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As discussed in this chapter, economic evaluations of aquaponic systems are still a very complex and difficult task at present. Although aquaponics is sometimes presented as an economically superior method of food production, there is no evidence for such generalised statements. Up to now, there is hardly any reliable data available for a comprehensive economic evaluation of aquaponics. That is partly because there is not "one aquaponics system", but there exist a variety of different systems operating in different locations under different conditions. For example, factors such as climatic conditions, which mainly affect the energy consumption of the systems, wage levels, workload required for operating the systems, and legal conditions have to be considered on the cost side. On the revenue side, factors such as the chosen fish-plant combination with its specific product prices, the option to manage the systems as organic production as well as the long-term public acceptance of the aquaponics systems and their products have an impact on the economic assessment. Not least, the economic evaluation of aquaponics in its strictest sense should be done in comparison to recirculating aquaculture systems and hydroponics systems as stand-alone systems.
Aquaponics constitutes a major communication challenge as a rather unknown food production system with high innovation levels and in most cases with high technological inputs. As food consumption in advanced societies is increasingly linked to some form of naturalness, major challenges in the communication of aquaponics systems and products can be expected. The limited evidence available suggests that this challenge can be managed under certain framework conditions but this needs high time, as well as financial and creative inputs. It has to be acknowledged that the reported high prices for aquaponics products only come at considerable costs of brand establishment. As any economic viability of aquaponic systems will critically depend on achievable prices, more research is needed to understand the different determinants of the customers' willingness to pay for aquaponics products.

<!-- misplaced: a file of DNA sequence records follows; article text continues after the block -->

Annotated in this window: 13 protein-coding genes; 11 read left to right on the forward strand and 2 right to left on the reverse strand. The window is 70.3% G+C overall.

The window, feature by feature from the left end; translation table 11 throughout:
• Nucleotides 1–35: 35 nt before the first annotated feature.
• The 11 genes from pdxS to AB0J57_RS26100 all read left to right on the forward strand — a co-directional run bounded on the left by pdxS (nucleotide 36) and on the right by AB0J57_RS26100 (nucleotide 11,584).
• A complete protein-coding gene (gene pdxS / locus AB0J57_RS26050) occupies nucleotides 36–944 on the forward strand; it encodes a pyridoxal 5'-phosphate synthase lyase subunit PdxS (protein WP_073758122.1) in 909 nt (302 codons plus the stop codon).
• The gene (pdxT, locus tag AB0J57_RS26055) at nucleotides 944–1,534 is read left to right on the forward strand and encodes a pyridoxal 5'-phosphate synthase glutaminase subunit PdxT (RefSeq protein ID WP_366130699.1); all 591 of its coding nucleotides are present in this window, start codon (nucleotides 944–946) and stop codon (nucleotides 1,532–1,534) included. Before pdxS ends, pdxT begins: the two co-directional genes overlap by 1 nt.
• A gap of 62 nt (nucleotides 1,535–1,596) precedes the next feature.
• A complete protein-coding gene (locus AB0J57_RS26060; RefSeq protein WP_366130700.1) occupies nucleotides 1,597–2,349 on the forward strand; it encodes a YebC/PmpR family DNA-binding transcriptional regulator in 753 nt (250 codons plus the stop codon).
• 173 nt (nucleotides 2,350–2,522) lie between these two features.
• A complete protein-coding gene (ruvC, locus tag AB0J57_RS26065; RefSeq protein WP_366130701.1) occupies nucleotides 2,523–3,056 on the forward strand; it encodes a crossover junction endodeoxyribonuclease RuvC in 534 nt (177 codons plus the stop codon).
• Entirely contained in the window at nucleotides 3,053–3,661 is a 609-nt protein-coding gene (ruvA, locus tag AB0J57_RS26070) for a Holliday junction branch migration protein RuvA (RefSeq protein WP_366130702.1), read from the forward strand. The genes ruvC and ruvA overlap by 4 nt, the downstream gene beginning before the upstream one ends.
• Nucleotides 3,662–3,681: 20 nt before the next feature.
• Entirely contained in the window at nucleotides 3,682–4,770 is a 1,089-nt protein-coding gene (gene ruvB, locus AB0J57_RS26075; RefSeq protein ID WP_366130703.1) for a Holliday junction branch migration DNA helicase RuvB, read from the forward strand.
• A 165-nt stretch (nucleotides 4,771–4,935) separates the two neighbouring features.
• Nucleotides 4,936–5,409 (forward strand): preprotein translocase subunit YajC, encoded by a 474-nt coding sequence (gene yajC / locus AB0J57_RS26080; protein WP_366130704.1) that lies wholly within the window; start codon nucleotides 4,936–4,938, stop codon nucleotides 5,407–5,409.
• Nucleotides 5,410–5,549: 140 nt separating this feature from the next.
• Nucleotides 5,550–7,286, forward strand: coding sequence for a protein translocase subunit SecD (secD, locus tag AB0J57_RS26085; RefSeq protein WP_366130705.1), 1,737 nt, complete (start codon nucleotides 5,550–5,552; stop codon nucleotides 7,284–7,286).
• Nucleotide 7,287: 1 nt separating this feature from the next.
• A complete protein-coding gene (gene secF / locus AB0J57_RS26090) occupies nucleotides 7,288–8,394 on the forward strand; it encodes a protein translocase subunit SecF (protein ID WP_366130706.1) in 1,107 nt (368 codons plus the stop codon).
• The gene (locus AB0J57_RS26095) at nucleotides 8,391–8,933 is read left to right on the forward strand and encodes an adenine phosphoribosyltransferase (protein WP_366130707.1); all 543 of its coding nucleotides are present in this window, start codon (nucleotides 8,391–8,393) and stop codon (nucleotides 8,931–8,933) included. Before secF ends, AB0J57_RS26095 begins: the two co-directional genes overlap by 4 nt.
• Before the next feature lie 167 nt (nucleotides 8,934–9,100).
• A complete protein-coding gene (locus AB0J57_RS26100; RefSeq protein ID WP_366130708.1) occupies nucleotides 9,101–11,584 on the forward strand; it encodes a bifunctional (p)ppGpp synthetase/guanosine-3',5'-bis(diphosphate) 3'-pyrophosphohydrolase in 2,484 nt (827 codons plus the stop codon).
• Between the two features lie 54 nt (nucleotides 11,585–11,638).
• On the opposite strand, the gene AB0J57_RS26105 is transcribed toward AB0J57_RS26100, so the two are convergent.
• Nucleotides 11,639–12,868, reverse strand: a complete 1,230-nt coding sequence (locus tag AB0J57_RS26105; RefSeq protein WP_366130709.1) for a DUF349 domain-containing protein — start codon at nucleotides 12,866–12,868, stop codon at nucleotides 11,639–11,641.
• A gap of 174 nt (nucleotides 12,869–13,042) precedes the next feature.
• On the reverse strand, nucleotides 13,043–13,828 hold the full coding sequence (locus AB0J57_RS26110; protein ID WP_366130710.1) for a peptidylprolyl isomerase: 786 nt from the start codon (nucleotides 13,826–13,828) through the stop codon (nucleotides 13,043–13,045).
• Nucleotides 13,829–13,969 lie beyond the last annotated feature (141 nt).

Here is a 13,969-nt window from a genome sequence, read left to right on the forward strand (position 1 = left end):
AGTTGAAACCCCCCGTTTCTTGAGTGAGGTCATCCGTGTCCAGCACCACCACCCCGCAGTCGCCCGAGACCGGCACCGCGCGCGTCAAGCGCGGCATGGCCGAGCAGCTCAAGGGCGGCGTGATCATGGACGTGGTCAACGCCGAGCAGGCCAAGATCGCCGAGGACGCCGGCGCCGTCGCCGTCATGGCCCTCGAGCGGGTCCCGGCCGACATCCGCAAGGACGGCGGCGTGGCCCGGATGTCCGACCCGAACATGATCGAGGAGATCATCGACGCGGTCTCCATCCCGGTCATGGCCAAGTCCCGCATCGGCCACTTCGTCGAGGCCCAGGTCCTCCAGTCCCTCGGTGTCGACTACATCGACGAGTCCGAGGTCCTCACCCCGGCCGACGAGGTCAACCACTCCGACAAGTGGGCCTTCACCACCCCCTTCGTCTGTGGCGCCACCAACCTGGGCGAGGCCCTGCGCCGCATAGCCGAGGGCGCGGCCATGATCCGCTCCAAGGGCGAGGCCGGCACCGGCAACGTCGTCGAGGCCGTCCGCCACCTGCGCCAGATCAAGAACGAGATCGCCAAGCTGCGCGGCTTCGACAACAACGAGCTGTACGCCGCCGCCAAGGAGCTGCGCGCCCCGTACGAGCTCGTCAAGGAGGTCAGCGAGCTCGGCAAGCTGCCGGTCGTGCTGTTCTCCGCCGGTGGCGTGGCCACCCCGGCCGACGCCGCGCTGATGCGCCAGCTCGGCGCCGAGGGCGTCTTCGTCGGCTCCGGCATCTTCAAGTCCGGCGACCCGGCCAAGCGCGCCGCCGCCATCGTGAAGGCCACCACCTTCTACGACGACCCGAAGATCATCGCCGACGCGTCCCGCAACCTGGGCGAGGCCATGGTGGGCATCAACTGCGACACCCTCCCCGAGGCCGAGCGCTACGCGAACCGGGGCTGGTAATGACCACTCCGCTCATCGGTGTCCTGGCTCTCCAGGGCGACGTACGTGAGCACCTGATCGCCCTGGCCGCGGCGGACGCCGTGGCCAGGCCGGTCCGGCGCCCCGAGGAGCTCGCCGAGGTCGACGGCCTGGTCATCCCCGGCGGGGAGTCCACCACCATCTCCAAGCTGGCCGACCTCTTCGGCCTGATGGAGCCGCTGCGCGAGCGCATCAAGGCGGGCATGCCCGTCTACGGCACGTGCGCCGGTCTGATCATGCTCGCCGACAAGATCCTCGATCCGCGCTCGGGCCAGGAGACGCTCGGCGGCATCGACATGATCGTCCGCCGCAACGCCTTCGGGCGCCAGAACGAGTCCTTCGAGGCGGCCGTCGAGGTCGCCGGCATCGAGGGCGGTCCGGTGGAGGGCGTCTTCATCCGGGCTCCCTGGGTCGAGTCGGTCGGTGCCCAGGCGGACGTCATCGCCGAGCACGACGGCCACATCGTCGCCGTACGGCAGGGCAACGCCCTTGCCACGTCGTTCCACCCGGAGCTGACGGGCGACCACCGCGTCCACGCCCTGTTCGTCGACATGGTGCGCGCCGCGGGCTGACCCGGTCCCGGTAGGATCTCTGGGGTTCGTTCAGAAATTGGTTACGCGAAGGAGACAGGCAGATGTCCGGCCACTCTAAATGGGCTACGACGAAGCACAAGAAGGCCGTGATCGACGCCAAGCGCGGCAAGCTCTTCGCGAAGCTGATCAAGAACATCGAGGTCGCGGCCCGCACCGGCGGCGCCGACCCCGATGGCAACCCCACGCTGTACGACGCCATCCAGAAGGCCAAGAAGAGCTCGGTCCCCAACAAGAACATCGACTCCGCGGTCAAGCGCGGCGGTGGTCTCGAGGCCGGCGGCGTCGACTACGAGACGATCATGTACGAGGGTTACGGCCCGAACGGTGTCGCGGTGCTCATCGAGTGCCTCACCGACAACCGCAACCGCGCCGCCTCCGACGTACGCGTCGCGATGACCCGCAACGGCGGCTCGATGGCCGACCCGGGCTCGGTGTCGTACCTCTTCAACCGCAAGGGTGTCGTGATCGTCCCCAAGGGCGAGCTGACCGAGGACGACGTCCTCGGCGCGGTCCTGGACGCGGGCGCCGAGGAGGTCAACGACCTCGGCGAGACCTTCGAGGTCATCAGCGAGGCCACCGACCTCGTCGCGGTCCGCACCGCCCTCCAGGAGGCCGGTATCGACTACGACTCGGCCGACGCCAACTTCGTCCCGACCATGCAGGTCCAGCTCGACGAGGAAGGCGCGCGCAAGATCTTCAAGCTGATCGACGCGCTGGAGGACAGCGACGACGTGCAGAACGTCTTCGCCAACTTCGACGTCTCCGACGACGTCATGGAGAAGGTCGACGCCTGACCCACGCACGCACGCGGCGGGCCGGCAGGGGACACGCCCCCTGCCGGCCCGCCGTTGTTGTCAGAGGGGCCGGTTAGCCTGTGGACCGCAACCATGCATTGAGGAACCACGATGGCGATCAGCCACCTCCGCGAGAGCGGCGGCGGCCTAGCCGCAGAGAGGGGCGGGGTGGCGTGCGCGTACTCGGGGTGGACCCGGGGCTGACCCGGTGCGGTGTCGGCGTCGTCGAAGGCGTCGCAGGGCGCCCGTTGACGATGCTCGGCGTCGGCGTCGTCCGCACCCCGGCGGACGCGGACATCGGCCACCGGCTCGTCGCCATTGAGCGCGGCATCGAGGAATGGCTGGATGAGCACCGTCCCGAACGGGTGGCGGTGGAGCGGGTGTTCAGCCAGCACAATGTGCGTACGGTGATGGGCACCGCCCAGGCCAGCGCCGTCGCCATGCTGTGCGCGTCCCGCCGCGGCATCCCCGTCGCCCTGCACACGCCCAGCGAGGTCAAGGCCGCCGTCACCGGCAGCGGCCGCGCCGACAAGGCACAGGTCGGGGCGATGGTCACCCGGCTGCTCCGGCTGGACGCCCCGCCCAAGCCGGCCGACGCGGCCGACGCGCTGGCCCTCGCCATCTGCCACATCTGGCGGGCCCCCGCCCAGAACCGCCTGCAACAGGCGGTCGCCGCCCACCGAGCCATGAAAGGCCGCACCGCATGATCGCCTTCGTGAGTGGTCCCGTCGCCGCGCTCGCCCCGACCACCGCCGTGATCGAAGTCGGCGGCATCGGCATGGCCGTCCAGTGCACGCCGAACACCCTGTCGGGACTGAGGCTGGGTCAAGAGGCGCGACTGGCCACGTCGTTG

Location decisions for aquaponics farming are a key determinant of economic viability as many production factors related to aquaponics production are not flexible in terms of space. This relates particularly to land. Aquaponics as a land-efficient production system can only count on this advantage in land-scarce regions. Comparatively, rural areas with relatively low land prices therefore cannot generate sufficient incentives unless there are other site-specific advantages, for example, waste energy supply from biogas plants. Though being land-efficient in general, aquaponics in urban contexts still competes for highly limited land resources. In functional markets, land would be allocated to those activities with the highest profits per unit of land and it is highly questionable if aquaponics will be able to compete with very efficient industrial or service-oriented activities in urban contexts. Therefore, aquaponics seems to fit only in urban areas that provide aquaponics with a competitive advantage over competing potential activities.
Extending the definition of aquaponics and including aquaponics farming as introduced by Palm et al. (2018) might align aquaponics much closer to traditional economic farming analyses. This wider definition of aquaponics refers to process water that is used for fertilisation combined with irrigation on fields. With this wider interpretation of aquaponics, it becomes possible to produce staple foods in aquaponic production systems. Since the nutrient absorption capacity of the agricultural area might be limited in some regions, this definition implicitly positions aquaponics as a competitor to pig, beef and poultry production. Since aquaculture uses less resources than pigs, beef and poultry with respect to the final output, this could become a viable option.